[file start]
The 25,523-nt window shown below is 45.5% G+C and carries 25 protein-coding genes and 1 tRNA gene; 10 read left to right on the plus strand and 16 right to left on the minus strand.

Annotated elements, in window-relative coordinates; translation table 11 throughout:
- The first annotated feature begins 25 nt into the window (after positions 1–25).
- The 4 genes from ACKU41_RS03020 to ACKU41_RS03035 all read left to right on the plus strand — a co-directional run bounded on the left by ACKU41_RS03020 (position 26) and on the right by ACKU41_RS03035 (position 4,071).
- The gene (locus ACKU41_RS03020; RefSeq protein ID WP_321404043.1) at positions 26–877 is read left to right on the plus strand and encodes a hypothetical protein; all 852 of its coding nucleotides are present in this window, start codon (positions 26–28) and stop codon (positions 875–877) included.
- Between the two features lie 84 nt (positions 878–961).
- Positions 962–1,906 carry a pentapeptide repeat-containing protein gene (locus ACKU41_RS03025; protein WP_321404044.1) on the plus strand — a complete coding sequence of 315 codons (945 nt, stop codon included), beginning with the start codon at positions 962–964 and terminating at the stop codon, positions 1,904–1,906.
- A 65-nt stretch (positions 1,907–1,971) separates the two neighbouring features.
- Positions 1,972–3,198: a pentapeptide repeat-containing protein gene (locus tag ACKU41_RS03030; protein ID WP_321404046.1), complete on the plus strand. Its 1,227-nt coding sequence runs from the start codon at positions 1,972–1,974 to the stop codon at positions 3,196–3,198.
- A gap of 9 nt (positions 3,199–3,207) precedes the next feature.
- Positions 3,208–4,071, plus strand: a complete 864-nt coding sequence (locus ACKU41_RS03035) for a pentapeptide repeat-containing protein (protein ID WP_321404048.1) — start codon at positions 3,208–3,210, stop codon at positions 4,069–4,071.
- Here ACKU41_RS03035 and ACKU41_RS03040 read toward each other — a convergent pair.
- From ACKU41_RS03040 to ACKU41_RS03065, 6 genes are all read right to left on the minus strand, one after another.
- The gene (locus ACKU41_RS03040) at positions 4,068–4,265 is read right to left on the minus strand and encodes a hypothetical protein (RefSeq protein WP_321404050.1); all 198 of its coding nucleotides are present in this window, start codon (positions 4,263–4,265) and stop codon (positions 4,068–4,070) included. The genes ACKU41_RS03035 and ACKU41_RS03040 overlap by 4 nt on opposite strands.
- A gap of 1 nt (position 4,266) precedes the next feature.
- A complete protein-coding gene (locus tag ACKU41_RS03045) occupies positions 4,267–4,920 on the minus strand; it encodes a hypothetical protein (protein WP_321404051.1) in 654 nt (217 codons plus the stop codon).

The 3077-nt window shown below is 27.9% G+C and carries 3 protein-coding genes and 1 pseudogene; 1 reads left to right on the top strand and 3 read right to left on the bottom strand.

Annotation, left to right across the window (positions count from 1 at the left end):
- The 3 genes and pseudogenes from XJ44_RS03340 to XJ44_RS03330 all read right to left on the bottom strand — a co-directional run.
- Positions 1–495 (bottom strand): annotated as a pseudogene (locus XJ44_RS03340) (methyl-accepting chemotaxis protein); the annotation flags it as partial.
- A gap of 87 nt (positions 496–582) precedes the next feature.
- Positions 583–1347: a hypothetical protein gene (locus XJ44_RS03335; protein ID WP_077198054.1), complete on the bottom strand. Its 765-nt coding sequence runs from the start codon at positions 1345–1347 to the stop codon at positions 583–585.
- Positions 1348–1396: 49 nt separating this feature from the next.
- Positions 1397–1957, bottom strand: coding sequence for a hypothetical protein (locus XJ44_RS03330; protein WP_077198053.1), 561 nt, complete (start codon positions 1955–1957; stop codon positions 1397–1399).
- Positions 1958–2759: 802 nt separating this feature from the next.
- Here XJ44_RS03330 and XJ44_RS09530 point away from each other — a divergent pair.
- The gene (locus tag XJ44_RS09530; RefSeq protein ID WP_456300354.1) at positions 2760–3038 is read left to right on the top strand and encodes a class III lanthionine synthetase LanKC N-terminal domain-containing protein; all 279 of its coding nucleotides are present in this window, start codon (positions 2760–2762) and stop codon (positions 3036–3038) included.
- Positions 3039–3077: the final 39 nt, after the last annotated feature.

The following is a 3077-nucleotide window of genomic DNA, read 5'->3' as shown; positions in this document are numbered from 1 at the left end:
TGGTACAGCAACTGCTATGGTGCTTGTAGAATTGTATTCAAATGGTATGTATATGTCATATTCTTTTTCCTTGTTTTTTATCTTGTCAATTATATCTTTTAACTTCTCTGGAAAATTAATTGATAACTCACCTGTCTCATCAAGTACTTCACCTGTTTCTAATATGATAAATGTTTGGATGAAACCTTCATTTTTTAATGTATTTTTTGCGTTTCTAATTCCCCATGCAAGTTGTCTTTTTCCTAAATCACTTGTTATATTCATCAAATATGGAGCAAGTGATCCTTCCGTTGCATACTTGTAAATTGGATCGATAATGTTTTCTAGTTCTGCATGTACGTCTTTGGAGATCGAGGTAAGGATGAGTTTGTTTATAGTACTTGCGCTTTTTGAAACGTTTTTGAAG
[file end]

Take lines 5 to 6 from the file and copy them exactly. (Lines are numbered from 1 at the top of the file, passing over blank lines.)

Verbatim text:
- The gene (locus ACKU41_RS03020; RefSeq protein ID WP_321404043.1) at positions 26–877 is read left to right on the plus strand and encodes a hypothetical protein; all 852 of its coding nucleotides are present in this window, start codon (positions 26–28) and stop codon (positions 875–877) included.
- Between the two features lie 84 nt (positions 878–961).